The third reason. Durant, Maurus, and other write, that Priestis apparel hath many superstitious significations; and hath been and shuld be sanctified; and judgeth it so necessarye, that Ministers cannot serve God wel in the Church without it. Therfore Priestis apparel ought not to be worne.
The answer. Wee do not defend the wearing of Priestis apparel, as it hath been superstitiously used, but as it is now commanded,
and thought to make for good order. Therfore this reason BOOK is not good, byeause there is more in the consequent then is in the antecedent. Yea, it is a fallax à dicto secundum quid ad simpliciter; bycause it concludeth, that forasmich as Priestis apparel, which hath been superstitiously used, is not to be used, as it was used so; therfore it ought not to be used and worn at al, without such abuse. But to the foresaied reason, “ Durant, Maurus, and other write, that “ Priestes apparel hath many superstitious significations, “ and hath been judged so necessarye, that Priestes could “ not serve God wel in the Church without it. Therefore “ Priestis apparel ought not to bee worne.” If we wil make a syllogisme of this enthymeme, we shal wel understand the untrueth of this reason. Whatsoever 'thing hath been superstitiously used, ought not to be used : but Durant, Maurus, and other write, that Priestes apparel hath been superstitiously used. Therefore Priestes apparel ought not to be used. Now, who seeth not that the major is false ? For meat consecrated to idols might be eaten without synne, 1 Cor. x. thoughe by such consecration it was idolatrously used. The difference of meate and dayes, which were commanded and kept for religion, may be, for al that, stil kept for policie and order. Though God commanded that there shuld be no altar but at Hierusalem, to do sacrifice upon; and if there were, it was idolatrye: yet the children of Reuben, Gad, Josue xxii. and Manasses, builded up an altar out of Hierusalem, in remembrance that they were Goddes people, and served the same God that the reast of the children of Israel did ; and it was allowed as lawfully doen. So may we use Priestis apparel for order and obedience, however it hath been superstitiously used.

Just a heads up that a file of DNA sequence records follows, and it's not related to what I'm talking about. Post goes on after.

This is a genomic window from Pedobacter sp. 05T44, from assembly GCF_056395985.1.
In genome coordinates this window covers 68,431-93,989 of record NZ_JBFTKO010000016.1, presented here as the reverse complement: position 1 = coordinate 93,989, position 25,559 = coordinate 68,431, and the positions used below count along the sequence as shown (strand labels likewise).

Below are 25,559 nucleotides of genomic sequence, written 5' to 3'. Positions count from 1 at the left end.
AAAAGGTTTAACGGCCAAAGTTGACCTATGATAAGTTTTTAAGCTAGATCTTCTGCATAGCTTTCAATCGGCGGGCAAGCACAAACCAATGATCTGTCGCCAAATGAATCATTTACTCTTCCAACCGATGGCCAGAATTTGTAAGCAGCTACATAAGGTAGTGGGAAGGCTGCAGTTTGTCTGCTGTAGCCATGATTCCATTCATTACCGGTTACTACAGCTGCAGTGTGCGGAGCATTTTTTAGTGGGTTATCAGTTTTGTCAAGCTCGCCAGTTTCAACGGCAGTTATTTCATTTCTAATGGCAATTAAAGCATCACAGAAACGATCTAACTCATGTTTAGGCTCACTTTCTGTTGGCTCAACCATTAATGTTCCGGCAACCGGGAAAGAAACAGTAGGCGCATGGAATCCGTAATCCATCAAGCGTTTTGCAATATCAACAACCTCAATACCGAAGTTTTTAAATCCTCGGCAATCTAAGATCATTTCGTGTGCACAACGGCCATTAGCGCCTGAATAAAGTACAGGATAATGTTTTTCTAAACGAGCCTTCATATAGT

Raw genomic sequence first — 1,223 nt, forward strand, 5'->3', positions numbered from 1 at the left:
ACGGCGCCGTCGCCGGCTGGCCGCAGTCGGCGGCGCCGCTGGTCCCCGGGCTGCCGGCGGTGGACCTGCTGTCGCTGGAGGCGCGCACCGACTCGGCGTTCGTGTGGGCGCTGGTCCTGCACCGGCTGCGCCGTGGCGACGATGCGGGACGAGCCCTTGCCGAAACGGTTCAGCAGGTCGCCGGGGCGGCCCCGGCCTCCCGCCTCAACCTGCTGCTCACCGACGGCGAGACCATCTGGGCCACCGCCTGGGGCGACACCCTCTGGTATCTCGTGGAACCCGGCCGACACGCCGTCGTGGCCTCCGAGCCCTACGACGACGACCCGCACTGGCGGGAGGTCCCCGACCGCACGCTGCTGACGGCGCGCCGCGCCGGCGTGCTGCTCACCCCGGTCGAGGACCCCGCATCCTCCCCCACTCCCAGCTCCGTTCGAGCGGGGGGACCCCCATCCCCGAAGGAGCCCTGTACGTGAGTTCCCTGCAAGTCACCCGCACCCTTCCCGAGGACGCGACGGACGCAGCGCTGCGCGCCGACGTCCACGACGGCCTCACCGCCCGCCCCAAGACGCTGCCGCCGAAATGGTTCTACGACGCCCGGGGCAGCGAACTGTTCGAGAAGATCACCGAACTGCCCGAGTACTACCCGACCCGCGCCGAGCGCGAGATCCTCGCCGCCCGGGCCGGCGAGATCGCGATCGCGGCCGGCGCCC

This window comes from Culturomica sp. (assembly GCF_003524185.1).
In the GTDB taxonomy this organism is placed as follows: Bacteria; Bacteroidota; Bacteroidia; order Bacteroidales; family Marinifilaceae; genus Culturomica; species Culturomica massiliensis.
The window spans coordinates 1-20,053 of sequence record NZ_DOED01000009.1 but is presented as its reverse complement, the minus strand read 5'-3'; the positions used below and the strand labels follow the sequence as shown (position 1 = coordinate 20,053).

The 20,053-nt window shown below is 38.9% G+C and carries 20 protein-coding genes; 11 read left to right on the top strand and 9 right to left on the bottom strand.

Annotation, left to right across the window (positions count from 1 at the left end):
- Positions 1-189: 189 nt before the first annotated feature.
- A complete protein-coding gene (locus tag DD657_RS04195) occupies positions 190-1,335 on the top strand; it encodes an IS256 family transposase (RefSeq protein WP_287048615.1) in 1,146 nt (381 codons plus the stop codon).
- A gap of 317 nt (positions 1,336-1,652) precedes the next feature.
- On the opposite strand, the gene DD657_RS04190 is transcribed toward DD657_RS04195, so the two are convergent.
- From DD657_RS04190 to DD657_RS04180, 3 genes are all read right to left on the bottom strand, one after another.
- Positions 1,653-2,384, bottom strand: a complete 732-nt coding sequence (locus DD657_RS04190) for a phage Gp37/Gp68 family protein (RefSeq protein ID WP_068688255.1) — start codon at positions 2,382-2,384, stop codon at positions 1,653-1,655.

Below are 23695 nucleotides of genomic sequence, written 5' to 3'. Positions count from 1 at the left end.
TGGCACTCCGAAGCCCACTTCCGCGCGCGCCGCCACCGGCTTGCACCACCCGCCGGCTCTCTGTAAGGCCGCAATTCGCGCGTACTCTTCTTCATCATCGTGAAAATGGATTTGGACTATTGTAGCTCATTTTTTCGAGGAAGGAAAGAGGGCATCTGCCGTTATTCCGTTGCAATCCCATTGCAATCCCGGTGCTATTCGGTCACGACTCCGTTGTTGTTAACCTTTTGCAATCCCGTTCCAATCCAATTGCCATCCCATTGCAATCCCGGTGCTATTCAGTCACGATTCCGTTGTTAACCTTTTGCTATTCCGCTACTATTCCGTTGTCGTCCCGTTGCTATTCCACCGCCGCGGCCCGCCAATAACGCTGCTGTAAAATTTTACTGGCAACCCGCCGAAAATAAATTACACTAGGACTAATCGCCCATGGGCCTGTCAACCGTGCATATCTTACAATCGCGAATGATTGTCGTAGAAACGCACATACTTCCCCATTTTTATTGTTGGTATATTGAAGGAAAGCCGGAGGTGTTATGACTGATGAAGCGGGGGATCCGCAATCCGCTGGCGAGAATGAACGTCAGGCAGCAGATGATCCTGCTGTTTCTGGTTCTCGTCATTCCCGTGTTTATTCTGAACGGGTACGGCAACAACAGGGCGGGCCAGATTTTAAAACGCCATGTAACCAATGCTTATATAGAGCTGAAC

Agayne, if it were true, (as it is not,) that we ought not to weare Priestes apparel that hath been used with superstition; yet such apparel of Priestes that hath been made since true religion hath been received, and is stil made, may bee worne. Therefore the foresaied reason is a fallax (as I saied) à dicto secundum quid ad dictum simpliciter.
1 Thess. v.
The fourth reason. II.
Wee ought by Poule to forbeare from al appearance of evil. But in apparel, to go like a Papistical Priest, hath the appearance of evil. Therefore we ought not to go in Priestis apparel.
The answer. The minor is not true. For no apparel hath any appearance of evil; and no man is to bee judged thereby to be evil.
For of al indifferent things, as meate, drynke, dayes, and Col. ii. apparel be, Poule saith, Nemo vos judicet in cibo, in potu, Rom. xiv. uut in parte diei festi. For by the same Poule, neither meat,
drink, nor apparel, be the kingdome of God: they be neither good nor bad. The lawyer weareth a typpit and a gown, like a Papistical Priest ; yet no man judgeth him to synne, or to be a Papist therefore. The mourner weareth a capp like a Priest; yet no man reproveth him, or thinketh him to be a Papist for it. The porter, the horsekeeper, sometyme weare a lynnin garment, like a surplesse, yet no man judgeth them to do amisse, or to be Papists for it. Therefore, it is not the fashion of Priests garments that hath the appearance of evil.